Buying One Luxury Food Item per Week Keeps Me on Budget and Happy in the Kitchen
It started with zoodles. Those zucchini “noodles” that are touted as the nutritious, low-carb version of pasta that “are here to stay” (as one organic website proclaimed). I’d always wanted to try them, but I didn’t own a spiralizer, and I really didn’t think the spiralizer purchase was worth it just to try out the hype. I had resigned myself to the fact that I might live a zoodle-less existence until, to my pleasant surprise, I discovered that my new grocery store was selling them in prepackaged containers.
“Why don’t you just treat yourself?” my mom asked. (I was chatting with my mom on the phone in the midst of my weekly grocery shopping.) “You’ve always wanted to try them.”
I took a moment to think about it. The prepackaged zoodles were priced at $8.99. Meanwhile, zucchini were being sold at $1.57 each. Considering that I could make my own zoodles for more than half the price of the prepackaged variety — as well as the fact that my dad has tattooed in my brain that one should never buy pre-sliced veggies unless one wants to be deemed a “sucker” — it seemed a bit steep. However, the fact remained I didn’t own a spiralizer, and if I was ever going to try zoodles without buying one, now was my chance.
For my budget, the zoodles were a splurge. As a single person who’s saving up to purchase her first home, I set my maximum weekly grocery budget at $50. As a vegetarian, I get a lot of meals for my buck since I’m buying mostly fresh greens and canned beans each week, along with the odd container of coconut milk, brown rice, or condiments. Some weeks I don’t even spend $50, which either goes towards next week’s groceries or puts more money in my pocket.
The zoodles alone would chew up almost 20 percent of that week’s budget, but I had to admit that when Mom suggested I “treat myself,” I perked up.
Dinners for one, chez moi, were getting kind of bland and boring. I’m a stickler for keeping a tight budget as much as possible, but I felt that it was also keeping me within a pattern of the same old same old — salad, more salad, stir fry, even more salad, pasta, oh wait more salad — because I knew what I could get for my price point without going over. I was in a rut and my palate was begging for something new. It was time to bring on the zoodles.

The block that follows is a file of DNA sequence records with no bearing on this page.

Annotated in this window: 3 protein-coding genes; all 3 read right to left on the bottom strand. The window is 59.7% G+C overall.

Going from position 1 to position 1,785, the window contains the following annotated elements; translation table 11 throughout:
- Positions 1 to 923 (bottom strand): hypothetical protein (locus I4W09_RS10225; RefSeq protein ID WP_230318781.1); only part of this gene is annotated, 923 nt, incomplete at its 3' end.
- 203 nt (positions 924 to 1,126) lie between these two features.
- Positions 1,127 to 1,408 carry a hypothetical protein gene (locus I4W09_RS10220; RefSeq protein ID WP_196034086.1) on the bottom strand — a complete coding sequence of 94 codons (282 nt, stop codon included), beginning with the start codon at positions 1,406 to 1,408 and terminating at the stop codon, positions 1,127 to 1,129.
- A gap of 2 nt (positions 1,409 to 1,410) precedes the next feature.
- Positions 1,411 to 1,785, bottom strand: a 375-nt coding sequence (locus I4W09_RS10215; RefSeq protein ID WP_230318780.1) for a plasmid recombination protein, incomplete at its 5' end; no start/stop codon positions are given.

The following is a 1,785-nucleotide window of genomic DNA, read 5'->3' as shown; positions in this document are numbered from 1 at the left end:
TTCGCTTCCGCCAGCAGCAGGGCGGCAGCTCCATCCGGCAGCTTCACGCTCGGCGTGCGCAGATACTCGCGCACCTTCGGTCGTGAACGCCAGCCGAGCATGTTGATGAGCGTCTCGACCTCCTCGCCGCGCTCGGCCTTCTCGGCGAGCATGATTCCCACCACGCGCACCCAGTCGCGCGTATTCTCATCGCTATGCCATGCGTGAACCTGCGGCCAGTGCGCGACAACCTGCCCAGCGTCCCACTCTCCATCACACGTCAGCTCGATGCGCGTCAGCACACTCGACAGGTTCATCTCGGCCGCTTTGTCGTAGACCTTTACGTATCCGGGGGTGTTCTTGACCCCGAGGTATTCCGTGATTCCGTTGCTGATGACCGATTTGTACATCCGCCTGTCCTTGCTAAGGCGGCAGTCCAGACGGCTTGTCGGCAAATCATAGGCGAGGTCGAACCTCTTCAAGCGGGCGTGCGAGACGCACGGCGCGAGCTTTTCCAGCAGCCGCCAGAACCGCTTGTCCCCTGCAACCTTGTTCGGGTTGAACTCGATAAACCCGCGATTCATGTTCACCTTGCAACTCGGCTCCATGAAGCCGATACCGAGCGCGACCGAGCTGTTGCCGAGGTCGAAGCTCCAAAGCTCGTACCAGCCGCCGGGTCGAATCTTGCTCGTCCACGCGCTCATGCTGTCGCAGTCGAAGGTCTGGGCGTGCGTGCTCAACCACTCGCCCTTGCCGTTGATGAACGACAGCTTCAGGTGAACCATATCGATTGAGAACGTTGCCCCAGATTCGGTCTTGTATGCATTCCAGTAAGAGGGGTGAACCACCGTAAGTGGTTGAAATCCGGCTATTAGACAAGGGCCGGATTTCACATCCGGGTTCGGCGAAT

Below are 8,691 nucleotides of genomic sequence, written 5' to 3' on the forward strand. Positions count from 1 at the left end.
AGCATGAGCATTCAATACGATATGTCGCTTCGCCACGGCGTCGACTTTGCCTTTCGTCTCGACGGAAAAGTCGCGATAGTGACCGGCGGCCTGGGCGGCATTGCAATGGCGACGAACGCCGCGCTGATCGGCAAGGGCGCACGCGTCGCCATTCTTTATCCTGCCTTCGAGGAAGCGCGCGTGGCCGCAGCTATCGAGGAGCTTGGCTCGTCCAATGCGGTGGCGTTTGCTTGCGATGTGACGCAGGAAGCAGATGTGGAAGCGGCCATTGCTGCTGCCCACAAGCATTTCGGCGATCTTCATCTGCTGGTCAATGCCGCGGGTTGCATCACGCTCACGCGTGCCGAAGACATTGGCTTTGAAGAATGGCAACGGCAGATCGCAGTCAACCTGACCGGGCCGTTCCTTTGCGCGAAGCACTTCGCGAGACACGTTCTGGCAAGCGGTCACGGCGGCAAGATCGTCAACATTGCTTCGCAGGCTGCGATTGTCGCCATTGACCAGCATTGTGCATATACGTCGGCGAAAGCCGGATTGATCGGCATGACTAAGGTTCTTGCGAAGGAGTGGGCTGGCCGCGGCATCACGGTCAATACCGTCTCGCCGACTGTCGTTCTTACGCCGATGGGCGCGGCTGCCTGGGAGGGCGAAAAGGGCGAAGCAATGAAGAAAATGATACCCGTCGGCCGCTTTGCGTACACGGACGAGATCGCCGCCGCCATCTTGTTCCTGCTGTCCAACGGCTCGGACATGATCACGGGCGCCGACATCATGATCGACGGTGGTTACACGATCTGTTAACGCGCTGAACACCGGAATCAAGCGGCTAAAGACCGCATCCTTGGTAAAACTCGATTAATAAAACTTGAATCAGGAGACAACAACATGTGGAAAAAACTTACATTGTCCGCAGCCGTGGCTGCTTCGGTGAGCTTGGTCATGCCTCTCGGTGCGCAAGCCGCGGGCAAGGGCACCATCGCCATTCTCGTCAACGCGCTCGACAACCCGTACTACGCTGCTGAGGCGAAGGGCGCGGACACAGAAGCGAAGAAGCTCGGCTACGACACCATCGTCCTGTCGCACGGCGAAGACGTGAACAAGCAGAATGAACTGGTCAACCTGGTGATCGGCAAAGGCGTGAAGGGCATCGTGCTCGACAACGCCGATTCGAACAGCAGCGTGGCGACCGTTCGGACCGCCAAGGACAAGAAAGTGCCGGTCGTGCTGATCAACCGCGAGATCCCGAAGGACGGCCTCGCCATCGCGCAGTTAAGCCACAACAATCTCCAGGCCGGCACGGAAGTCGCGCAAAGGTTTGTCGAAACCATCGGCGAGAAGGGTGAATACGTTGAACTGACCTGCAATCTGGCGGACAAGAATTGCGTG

As nerdy as this might sound, the idea of the zoodles made my grocery trip that much more exciting. I felt like one of those MasterChef contestants who go all out once they hit the pantry portion of the show. While weaving in and out of aisles, I was brainstorming and googling all sorts of recipe ideas for these zoodles. Would I serve up some Zoodle Pad Thai, bake a one-skillet Zoodle Lasagna, or would I simply toss the zoodles in a little olive oil and lemon juice and top with parmesan?
My one caveat: I had to keep within my budget no matter what. This meant I had to buy a combo of frozen and fresh veggies and keep my bonus purchases to a minimum. The zoodles felt like an indulgence, so I wanted to make sure I was still being frugal. I decided on Zoodles Bolognese (with lentils) and off I went to unleash my inner Ramsay (with way less testosterone and rage) at home.
Because my zoodles meal ended up costing me nearly half of my budget, I ended up adding more veggies and beans to it, basically doubling it, so I could stretch it out for my lunch the next day as well as another dinner. I enjoyed being creative with my dinner, and it felt good that I was treating myself to such a “luxe” meal as opposed to saving it for guests. I even lit a candle and had a glass of wine with it — and this was on a Monday.
It didn’t hurt that it was delicious, either.
It was official: the zoodles had snapped me out of my rut. My zoodles experience was such a success that I started changing the way I approached meal planning and grocery shopping. I realized that cooking didn’t always have to seem like a chore. I liked the idea of buying one “indulgent” food and building a few meals around it. It not only made my shopping day more pleasurable because I got to research different recipes within my budget, but it also got me excited about cooking at home for one.
Soon after, I treated myself to other “luxury” food items like portobello mushrooms and salmon steaks. I even made a little game out of it, like, what can I make with with this indulgent item that will taste good, stretch out for at least two meals, and all remain within my budget? Maybe it was buying frozen brussels sprouts instead of fresh ones, or making my own breadcrumbs by toasting slices of bread. It got both my creative and salivary juices going, and I wasn’t overspending.
Not all dinners are winners. I don’t always light a candle or drink wine on a Monday, and some weeks I revert back to my routine of salad, more salad, stir fry, even more salad, pasta, oh wait more salad due to time issues or energy levels.
But when I’m jonesing for something new, I know I can treat myself to something new like zoodles and still remain within my means.
I have yet to buy a spiralizer, though.
Brianne Hogan is a freelance writer based in Prince Edward Island. Her pantry must-have staples include olive oil, hot sauce, apple cider vinegar, Dijon mustard, and tons of chickpeas. And, yes, on occasion, she still buys zoodles.
This story is part of The Billfold’s Food Series.
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